Anyway. So I chose this book, one I’ve had in my possession for years on end, and almost laugh at the synchronicity of it: this was definitely the right moment for me to read this book. Now, as I sit here blogging about it, I flick through the pages, and there are so many passages I’ve highlighted – passages that speak to me, that encourage me, that validate beliefs and concepts that I use as a coach and trainer, but also stuff that I have never thought about, and – a few times – stuff I’m not altogether certain if I agree with – that I just pick a few in random to share here: “Freedom and peace are inner states of being. Peace is not the absence of conflict, but rather your response to conflict. Being free and at peace means knowing without doubt that no matter what is happening around you, nothing can harm you at your center.”

“Being rigid in our beliefs and harsh in our judgments only leads to inflexibility in life. This makes any kind of adjustment to situations and conditions all the more difficult.”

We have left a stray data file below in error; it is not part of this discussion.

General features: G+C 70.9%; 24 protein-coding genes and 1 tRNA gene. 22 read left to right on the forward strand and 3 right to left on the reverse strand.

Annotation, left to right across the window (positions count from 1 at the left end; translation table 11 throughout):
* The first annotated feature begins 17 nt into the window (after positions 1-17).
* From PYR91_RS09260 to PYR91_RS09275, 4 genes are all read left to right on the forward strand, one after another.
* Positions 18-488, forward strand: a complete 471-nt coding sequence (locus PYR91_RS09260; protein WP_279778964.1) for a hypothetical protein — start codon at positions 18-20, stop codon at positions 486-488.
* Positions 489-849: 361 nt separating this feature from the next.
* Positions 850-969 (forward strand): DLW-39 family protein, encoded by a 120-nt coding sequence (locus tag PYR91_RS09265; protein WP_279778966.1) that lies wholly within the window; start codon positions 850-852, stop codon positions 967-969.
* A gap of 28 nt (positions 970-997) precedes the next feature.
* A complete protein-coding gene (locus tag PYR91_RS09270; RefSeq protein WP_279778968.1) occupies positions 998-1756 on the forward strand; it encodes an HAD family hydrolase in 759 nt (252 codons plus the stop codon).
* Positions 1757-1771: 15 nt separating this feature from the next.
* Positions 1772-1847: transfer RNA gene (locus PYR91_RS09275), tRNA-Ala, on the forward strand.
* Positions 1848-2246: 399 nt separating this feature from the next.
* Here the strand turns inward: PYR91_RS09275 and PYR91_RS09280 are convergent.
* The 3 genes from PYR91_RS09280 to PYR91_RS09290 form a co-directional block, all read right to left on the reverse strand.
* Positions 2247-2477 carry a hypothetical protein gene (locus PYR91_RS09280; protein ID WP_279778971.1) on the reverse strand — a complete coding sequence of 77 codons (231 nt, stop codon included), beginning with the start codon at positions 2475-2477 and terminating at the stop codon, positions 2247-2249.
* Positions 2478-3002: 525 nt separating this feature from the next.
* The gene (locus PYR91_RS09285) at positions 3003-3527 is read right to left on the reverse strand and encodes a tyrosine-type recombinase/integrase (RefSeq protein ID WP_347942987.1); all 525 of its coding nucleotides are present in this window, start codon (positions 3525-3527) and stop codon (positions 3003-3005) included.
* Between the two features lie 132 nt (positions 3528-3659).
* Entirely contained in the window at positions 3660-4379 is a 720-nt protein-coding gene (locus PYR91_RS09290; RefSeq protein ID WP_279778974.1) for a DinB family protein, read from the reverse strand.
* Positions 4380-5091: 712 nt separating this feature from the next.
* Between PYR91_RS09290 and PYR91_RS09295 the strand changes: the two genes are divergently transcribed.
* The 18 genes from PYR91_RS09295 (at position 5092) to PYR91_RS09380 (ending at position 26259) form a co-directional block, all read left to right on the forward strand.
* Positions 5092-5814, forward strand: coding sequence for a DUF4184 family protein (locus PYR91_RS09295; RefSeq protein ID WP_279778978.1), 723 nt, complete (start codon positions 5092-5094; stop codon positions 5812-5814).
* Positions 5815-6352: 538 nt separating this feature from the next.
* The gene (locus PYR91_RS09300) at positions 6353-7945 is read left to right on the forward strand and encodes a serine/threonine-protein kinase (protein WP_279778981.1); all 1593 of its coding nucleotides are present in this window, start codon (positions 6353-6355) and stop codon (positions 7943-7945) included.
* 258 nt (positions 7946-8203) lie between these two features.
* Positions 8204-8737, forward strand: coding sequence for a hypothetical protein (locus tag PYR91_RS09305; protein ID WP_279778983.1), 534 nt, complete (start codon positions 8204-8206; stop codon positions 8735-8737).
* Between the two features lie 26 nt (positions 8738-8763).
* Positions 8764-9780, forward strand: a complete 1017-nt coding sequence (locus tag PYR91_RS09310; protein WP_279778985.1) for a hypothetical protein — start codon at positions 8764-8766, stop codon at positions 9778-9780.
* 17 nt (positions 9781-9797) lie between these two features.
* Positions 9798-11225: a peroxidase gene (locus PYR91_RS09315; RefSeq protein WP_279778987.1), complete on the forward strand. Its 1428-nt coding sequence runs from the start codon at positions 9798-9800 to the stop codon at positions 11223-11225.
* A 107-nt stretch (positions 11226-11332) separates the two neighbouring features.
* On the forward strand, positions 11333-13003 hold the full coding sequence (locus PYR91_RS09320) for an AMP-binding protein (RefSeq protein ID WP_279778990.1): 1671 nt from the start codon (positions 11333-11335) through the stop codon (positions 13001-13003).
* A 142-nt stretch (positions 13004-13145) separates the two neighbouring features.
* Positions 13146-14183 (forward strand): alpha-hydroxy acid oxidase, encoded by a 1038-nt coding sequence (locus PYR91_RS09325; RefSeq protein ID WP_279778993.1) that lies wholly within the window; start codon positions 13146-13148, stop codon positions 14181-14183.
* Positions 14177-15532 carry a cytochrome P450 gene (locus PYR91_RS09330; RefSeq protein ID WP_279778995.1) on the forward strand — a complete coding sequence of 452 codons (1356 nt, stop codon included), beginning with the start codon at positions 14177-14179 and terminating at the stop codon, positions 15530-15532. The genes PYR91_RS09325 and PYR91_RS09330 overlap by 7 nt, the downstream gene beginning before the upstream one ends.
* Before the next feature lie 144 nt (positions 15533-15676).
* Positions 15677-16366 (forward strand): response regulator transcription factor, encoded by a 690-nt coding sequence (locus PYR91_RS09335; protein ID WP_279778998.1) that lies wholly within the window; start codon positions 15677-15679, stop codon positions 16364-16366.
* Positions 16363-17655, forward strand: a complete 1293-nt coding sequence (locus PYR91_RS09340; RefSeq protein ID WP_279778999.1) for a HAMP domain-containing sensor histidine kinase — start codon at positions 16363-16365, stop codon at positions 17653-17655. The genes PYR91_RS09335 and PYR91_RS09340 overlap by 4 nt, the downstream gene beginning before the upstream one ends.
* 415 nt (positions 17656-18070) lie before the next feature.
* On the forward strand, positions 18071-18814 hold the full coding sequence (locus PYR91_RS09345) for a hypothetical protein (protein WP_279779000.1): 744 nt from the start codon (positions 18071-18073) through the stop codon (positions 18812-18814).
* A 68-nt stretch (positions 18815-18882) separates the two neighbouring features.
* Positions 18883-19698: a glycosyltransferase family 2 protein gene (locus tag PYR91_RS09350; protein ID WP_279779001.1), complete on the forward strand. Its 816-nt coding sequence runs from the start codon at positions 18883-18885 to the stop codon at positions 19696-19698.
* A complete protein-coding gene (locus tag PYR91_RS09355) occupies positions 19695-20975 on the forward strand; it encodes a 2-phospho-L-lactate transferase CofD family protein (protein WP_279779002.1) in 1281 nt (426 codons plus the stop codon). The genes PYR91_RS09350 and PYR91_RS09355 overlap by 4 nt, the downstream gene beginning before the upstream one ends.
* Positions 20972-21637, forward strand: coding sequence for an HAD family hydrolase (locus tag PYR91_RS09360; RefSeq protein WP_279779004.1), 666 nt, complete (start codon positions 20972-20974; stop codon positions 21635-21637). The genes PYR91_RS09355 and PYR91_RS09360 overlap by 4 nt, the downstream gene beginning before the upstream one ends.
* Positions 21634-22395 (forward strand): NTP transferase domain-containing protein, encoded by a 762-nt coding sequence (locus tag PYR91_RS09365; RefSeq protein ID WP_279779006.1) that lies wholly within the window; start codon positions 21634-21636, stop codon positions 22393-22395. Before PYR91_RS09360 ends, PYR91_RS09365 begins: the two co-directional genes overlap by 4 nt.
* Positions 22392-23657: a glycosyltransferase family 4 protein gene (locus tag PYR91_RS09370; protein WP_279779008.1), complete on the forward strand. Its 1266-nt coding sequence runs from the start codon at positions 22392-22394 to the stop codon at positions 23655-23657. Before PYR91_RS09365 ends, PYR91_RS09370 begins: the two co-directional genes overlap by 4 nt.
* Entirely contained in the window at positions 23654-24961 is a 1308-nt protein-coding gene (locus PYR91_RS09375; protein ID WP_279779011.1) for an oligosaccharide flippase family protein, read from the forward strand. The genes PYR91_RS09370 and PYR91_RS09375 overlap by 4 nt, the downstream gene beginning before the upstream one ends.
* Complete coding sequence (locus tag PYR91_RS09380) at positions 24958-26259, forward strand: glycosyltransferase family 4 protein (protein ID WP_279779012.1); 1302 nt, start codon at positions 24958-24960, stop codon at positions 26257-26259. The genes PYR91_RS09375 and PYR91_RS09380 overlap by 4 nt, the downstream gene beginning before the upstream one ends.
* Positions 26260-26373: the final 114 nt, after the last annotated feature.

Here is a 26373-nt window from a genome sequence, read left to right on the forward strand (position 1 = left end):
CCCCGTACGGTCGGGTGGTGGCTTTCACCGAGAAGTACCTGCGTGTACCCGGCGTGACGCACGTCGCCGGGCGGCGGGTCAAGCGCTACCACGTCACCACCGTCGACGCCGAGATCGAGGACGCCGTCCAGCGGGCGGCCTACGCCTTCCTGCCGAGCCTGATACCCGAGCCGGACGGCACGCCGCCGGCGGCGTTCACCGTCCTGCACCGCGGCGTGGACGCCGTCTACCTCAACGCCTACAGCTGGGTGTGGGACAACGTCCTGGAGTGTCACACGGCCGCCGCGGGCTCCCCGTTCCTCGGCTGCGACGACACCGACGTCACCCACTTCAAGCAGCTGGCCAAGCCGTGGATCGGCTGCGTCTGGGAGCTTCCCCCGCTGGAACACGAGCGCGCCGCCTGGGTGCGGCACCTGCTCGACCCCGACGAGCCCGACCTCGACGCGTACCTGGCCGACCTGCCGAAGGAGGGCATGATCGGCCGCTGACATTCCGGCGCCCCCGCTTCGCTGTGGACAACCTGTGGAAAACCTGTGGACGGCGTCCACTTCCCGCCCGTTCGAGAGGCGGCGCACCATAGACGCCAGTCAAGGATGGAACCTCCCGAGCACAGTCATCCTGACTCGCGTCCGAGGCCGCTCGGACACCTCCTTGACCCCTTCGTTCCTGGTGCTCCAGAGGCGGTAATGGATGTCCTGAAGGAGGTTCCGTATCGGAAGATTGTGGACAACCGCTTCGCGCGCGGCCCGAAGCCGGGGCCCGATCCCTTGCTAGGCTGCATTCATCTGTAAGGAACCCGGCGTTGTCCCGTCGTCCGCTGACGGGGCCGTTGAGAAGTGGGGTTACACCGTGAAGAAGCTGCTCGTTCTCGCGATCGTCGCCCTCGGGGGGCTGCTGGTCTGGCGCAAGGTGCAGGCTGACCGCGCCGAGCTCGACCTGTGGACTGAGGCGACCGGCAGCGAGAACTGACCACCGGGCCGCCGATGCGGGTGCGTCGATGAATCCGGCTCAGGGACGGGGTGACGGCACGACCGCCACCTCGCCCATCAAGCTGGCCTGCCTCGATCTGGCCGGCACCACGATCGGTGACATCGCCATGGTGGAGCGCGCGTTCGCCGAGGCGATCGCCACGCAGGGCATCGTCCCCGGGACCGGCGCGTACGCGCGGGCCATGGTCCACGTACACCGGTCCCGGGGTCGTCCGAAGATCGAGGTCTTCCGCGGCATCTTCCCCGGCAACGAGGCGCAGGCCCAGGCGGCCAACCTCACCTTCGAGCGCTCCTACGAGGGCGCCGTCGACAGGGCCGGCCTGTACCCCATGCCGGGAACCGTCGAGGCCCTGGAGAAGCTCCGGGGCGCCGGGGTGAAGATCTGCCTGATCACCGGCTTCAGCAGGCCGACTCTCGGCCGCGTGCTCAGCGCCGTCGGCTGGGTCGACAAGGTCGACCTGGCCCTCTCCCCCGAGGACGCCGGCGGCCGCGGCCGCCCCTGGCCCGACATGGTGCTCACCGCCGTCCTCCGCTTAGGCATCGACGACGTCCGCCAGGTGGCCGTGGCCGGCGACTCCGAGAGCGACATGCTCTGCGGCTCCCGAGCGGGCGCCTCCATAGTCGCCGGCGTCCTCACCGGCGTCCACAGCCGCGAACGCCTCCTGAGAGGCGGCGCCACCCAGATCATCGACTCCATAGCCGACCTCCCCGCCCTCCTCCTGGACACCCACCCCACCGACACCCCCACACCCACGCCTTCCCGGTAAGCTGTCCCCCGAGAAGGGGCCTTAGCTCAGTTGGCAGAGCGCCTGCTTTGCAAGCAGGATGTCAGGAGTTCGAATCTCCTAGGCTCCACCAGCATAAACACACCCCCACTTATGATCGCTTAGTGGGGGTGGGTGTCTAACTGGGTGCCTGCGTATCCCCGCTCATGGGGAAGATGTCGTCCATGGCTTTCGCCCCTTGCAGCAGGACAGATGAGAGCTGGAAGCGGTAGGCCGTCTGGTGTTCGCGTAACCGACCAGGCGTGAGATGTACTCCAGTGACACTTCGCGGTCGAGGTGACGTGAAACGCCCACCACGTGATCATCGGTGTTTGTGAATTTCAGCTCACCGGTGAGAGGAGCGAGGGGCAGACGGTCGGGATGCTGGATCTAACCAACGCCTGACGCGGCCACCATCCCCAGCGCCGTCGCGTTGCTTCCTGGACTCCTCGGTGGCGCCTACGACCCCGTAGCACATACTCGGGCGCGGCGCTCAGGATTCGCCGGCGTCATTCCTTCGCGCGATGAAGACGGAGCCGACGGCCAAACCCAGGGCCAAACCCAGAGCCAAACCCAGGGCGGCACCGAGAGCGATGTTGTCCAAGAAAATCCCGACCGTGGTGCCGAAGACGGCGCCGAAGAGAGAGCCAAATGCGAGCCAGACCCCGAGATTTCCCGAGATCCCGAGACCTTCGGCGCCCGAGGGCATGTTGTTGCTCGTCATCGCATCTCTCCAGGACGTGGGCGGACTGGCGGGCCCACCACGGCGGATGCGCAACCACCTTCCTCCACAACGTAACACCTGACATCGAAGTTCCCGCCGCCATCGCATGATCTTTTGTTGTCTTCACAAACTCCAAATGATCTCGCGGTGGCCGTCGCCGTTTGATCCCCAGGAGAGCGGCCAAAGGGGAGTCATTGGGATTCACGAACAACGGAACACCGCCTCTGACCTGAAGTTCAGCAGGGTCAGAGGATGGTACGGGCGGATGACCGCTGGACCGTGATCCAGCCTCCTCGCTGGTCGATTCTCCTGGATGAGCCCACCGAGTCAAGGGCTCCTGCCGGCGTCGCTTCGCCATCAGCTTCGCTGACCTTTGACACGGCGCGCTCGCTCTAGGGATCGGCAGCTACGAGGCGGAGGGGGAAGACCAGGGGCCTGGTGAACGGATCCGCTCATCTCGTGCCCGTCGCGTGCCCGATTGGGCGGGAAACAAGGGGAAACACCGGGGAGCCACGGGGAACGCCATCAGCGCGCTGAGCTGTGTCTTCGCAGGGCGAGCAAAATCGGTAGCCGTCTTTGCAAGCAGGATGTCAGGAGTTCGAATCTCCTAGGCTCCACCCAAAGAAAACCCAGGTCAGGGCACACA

“You may have notices that we have never discussed forgiveness. Forgiveness is not a concept of the All. Forgiveness implies judgment. Forgiveness implies right and wrong. Your Western culture and religions have created the concepts of sin and forgiveness as a way of controlling people’s minds. Judgment was created in this way. (You must understand judgment as being different from discernment. Discernment is an important skill to develop.) There is no place for judgment. The concepts of sin and forgiveness and redemption are not concepts borne out of Love. Love is within each one of you, bestowing mercy upon you in each moment of your existence.” [As voiced by Spirit.]

“Develop your craft. Take the journey. Light the light. Dance the dance. Be Love.”

There are plenty of exercises in this book, that I intend to try out, and I already know this to be a book I will revisit, likely more than once. (And isn’t that the best feeling? It’s a bit like making a new best friend!)

The book I am blogging about is part of the book-reading challenge I’ve set for myself during 2018, to read and blog about 26 Swedish and 26 English books, one book every week, books that I already own.